These authors contributed equally to this work
Coffee, broccoli and spices are strong inducers of electrophile response element-dependent transcription in vitro and in vivo – Studies in electrophile response element transgenic mice
Article first published online: 8 SEP 2010
Copyright © 2011 WILEY-VCH Verlag GmbH & Co. KGaA, Weinheim
Molecular Nutrition & Food Research
Volume 55, Issue 2, pages 185–197, February 2011
How to Cite
Balstad, T. R., Carlsen, H., Myhrstad, M. C. W., Kolberg, M., Reiersen, H., Gilen, L., Ebihara, K., Paur, I. and Blomhoff, R. (2011), Coffee, broccoli and spices are strong inducers of electrophile response element-dependent transcription in vitro and in vivo – Studies in electrophile response element transgenic mice. Mol. Nutr. Food Res., 55: 185–197. doi: 10.1002/mnfr.201000204
- Issue published online: 3 FEB 2011
- Article first published online: 8 SEP 2010
- Manuscript Accepted: 8 JUL 2010
- Manuscript Revised: 28 JUN 2010
- Manuscript Received: 3 MAY 2010
- Research Council of Norway
- Norwegian Cancer Society
- Johan Throne Holst Foundation
- Cytoprotective proteins;
- Electrophile response element;
- In vivo imaging;
- Transgenic mice
Scope: Cytoprotective gene products, e.g. phase II – and antioxidant enzymes, are important in cellular redox homeostasis. A common feature of these genes is binding sites for transcription factor nuclear factor erythroid-2-related factor 2 (Nrf2), named electrophile response elements (EpREs) within their promoters.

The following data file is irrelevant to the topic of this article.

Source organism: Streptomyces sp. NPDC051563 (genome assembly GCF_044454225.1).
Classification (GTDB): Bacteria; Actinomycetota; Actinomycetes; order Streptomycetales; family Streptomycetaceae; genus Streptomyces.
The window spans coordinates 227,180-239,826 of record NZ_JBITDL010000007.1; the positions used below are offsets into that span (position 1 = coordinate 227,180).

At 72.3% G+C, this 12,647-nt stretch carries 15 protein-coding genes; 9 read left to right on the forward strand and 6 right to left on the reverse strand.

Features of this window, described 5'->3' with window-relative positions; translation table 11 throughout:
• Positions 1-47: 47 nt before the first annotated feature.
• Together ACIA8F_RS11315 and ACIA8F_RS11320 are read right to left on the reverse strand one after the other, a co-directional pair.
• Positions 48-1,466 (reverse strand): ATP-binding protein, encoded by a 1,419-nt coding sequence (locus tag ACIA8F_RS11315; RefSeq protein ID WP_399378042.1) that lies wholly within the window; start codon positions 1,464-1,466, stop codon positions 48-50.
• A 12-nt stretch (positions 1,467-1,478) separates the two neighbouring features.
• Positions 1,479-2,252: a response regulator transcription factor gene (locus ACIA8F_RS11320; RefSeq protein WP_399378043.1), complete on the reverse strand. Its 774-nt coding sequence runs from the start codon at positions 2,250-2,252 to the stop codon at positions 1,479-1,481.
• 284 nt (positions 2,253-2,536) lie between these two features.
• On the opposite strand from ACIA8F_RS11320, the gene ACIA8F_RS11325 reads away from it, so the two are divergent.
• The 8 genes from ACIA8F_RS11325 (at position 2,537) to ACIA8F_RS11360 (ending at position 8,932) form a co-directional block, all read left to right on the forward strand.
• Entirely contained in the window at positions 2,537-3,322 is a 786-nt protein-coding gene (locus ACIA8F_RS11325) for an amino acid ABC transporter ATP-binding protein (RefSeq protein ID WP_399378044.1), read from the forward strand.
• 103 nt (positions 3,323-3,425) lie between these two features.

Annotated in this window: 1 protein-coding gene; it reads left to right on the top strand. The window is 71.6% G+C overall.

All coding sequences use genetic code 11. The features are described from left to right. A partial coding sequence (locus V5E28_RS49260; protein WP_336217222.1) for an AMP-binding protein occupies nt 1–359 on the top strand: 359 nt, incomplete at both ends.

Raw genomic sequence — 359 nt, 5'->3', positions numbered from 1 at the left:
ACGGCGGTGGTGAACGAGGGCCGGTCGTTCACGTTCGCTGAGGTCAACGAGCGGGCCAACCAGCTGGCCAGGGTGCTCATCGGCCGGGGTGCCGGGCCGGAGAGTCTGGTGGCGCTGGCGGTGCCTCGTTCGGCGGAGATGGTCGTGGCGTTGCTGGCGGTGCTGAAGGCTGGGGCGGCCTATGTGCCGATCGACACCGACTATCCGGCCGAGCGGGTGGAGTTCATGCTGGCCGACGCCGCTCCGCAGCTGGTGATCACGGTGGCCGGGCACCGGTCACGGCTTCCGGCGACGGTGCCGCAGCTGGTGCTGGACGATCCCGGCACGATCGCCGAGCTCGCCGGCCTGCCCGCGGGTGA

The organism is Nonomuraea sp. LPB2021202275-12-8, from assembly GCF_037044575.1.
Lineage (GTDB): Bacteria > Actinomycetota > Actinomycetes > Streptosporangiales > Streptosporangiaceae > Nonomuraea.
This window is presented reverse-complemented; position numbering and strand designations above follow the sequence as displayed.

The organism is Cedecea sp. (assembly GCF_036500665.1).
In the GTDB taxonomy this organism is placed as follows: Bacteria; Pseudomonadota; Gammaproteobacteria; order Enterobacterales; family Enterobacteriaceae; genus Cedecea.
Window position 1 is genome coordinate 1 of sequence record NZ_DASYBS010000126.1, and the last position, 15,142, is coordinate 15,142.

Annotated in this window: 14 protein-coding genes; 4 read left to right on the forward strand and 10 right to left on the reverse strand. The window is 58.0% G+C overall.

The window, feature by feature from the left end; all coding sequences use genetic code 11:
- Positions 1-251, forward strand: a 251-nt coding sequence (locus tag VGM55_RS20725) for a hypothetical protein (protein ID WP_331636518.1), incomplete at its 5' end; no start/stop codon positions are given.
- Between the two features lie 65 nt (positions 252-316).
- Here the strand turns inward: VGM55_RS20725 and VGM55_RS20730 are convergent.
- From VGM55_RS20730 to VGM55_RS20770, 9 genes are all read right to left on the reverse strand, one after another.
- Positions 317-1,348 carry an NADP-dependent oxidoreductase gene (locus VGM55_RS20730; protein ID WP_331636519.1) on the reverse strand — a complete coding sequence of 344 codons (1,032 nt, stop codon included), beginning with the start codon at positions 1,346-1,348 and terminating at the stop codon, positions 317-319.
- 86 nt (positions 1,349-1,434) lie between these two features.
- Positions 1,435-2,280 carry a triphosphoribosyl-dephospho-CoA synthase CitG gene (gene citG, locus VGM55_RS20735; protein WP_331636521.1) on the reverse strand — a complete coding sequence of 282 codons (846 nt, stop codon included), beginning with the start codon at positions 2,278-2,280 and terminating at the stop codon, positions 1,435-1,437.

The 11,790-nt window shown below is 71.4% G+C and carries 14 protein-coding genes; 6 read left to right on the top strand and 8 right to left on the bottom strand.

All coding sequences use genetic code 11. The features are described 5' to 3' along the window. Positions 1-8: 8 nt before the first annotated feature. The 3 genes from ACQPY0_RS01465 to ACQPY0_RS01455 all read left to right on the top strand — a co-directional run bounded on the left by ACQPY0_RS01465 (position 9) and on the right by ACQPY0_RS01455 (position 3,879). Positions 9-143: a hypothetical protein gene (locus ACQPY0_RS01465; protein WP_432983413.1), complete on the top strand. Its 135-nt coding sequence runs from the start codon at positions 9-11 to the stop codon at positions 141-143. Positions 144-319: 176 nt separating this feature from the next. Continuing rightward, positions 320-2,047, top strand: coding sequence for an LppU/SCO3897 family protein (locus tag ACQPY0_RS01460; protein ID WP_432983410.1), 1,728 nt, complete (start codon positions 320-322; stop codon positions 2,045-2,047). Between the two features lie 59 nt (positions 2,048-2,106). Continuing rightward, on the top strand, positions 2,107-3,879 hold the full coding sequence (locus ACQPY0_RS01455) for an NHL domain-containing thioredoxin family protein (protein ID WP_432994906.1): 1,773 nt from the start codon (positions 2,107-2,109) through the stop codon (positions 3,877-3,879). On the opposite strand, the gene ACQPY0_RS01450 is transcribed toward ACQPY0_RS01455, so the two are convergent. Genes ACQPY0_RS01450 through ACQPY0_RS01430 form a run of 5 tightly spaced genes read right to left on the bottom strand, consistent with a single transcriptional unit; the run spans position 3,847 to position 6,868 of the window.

Methods and results: To identify dietary bioactive compounds and foods with Nrf2/EpRE inducing properties in an intact organism, we utilized transgenic mice encoding luciferase under control of EpRE from the thioredoxin promoter. We found that 18 of 31 phytochemicals and 10 of 14 dietary plant extracts induced EpRE activity in liver HepG2 cells. Surprisingly, some dietary plant extracts showed profound inducing capability as compared to pure compounds indicating combinatorial effects of compounds found in whole foods. Furthermore, intraperitoneal injections of carnosol, curcumin and tert benzohydroquinine induced EpRE-dependent promoter activity in transgenic mice. In further experiments with curcumin, we found highly induced EpRE activity in intestine, liver, kidney and spleen. Finally, a combination extract made of coffee, thyme, broccoli, rosemary, turmeric and red onion fed orally, induced EpRE mediated luciferase in lung and adipose tissue.
Conclusion: These results show that plant-based foods contain compounds that can be absorbed and induce the antioxidant defence in a living organism in an organ-specific manner.